SPRINGVILLE, Utah — A Utah teen who police believe was shot by her ex-boyfriend is not expected survive, but part of her will live on.
17-year-old Lily Conroy’s family has kept her on life support since Wednesday afternoon so all her organs can be donated to save lives.
“How many of us can be a hero in this life and save other people's lives?" said Roger Allred. "And she is a hero.”
Years ago, Allred hiked Mt. Whitney with his son. Sixteen months later, he had a mini-stroke, and doctors told him his heart muscle was dying. He began wearing a heart defibrillator that saved him 11 times.
“I went to the doctor and he said after this 11th time, he said these words: 'Roger, you're dying,'" Allred said.
One day, doctors gave Allred miraculous news: there was going to be a new heart for him.
Hearing the story of Conroy and her family this week, he couldn’t hold back tears.
“I don't think that they can understand what that means," Allred said.
Marlee Dalton received a kidney and a pancreas from her donor.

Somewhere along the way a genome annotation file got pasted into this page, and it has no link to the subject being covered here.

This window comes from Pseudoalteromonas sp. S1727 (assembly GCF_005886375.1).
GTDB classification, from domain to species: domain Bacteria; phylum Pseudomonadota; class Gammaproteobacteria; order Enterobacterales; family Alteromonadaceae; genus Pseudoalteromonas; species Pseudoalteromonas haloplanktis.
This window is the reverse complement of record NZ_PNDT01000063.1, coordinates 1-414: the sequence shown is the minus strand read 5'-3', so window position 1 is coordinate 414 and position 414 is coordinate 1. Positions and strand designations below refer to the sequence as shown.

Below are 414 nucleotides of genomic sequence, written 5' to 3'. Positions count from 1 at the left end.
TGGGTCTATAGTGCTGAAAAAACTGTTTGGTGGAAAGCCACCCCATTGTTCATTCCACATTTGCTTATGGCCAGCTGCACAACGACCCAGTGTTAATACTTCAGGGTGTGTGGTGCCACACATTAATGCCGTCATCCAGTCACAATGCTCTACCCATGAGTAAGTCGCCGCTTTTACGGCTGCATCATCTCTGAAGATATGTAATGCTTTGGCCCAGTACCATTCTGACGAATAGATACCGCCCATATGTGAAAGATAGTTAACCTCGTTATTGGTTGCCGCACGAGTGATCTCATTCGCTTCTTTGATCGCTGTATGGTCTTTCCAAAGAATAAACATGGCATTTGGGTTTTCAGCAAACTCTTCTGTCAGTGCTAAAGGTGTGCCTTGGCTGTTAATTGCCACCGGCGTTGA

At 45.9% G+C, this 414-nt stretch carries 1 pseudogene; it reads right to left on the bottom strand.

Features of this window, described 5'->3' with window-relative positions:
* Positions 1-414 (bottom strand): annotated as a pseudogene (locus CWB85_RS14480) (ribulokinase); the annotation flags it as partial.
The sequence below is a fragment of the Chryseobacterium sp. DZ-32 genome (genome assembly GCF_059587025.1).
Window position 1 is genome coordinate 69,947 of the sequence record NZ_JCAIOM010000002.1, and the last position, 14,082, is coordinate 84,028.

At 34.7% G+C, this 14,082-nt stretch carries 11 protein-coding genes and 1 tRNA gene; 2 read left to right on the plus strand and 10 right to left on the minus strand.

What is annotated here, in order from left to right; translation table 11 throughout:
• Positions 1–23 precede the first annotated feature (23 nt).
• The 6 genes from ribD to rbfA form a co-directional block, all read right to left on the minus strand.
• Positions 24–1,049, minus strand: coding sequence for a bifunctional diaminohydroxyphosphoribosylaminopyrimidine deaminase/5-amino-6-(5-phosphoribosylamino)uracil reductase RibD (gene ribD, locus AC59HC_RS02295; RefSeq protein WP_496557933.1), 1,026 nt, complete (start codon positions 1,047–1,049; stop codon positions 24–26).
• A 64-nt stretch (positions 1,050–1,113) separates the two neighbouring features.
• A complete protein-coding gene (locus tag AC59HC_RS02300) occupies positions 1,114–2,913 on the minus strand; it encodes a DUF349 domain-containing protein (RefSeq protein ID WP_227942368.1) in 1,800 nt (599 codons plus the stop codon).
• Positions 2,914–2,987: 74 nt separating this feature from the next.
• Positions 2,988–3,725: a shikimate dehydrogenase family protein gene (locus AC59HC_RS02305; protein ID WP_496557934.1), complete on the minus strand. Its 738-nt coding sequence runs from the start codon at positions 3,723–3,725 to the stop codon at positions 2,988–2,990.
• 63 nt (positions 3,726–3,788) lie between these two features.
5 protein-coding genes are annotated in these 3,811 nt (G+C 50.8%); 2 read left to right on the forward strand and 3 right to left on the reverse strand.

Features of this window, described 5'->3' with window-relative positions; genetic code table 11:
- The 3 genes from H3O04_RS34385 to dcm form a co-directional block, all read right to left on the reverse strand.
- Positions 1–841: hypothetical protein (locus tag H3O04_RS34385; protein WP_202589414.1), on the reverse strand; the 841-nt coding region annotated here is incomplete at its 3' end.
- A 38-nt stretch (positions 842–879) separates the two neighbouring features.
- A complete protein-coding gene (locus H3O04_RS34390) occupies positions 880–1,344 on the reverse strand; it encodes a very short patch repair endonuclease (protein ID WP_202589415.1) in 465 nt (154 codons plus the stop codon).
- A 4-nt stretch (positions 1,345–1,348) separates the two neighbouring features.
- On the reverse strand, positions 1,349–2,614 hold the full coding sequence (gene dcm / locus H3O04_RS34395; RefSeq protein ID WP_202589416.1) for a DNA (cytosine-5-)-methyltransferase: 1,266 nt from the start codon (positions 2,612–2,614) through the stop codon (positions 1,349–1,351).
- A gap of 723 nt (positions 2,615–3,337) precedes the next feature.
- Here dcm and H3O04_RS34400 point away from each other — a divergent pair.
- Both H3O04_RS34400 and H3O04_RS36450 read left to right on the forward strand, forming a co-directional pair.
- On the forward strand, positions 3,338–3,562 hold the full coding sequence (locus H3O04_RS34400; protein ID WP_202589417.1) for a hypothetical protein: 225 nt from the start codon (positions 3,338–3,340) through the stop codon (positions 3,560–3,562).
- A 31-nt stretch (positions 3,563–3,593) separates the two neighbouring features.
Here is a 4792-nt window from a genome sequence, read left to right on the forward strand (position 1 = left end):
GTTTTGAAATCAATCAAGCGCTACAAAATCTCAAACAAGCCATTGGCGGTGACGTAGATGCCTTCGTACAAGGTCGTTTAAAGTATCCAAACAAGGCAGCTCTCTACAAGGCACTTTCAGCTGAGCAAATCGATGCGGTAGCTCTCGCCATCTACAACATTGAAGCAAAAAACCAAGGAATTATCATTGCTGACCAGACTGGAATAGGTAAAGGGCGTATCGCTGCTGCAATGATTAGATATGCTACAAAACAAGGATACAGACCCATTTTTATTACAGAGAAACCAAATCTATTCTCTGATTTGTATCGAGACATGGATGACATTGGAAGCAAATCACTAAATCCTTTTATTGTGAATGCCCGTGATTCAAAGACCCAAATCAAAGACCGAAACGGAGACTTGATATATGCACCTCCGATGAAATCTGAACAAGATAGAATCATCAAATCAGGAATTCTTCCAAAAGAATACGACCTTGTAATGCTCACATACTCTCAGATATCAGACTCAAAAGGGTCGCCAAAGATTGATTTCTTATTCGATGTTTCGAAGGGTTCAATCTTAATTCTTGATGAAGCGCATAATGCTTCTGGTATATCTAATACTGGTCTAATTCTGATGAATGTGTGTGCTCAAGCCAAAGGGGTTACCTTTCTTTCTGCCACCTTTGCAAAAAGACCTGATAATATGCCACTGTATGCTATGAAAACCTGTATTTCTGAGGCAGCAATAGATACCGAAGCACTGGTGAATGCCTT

“This young man who literally saved my life, he is my hero," she said. "I feel him with me every day.”
Dalton read a young man’s obituary in a newspaper the day after her transplant; before even confirming it with the family, she knew he was her donor. Now every year, she holds a charity softball game in his honor, raising money for organ donation and scholarships for children to pursue degrees in medicine.
“I knew the morning when I got my phone call that said, ‘Marlee, we have a kidney for you,' I knew there was a family grieving, I knew they were probably all sitting around trying to make sense of what happened," she said. "And in their most horrible time was a moment in mine that I had been anticipating and waiting for.”
Almost 2 million people are signed up to be organ donors in the state of Utah, but less than 2 percent of them will actually end up being one, said Mark Dixon, a spokesperson for DonorConnect.
“It can be 50, 60, 70 people ultimately that realize that gift of life through the selfless donation of Lily and her family," Dixon said.
While Conroy's family and community grieve the loss of the teen, Dalton said her life will be cherished forever.
“If she knew what she was about to do, and I'm sure she does, she would just be so happy because she is saving so many people's lives," she said.
Conroy’s family received an overwhelming response to their request to donate Lily’s organs, and they now have a sufficient list to select from, according to Springville Police.
If you would like to sign up to be an organ donor, you can go to yesUtah.org.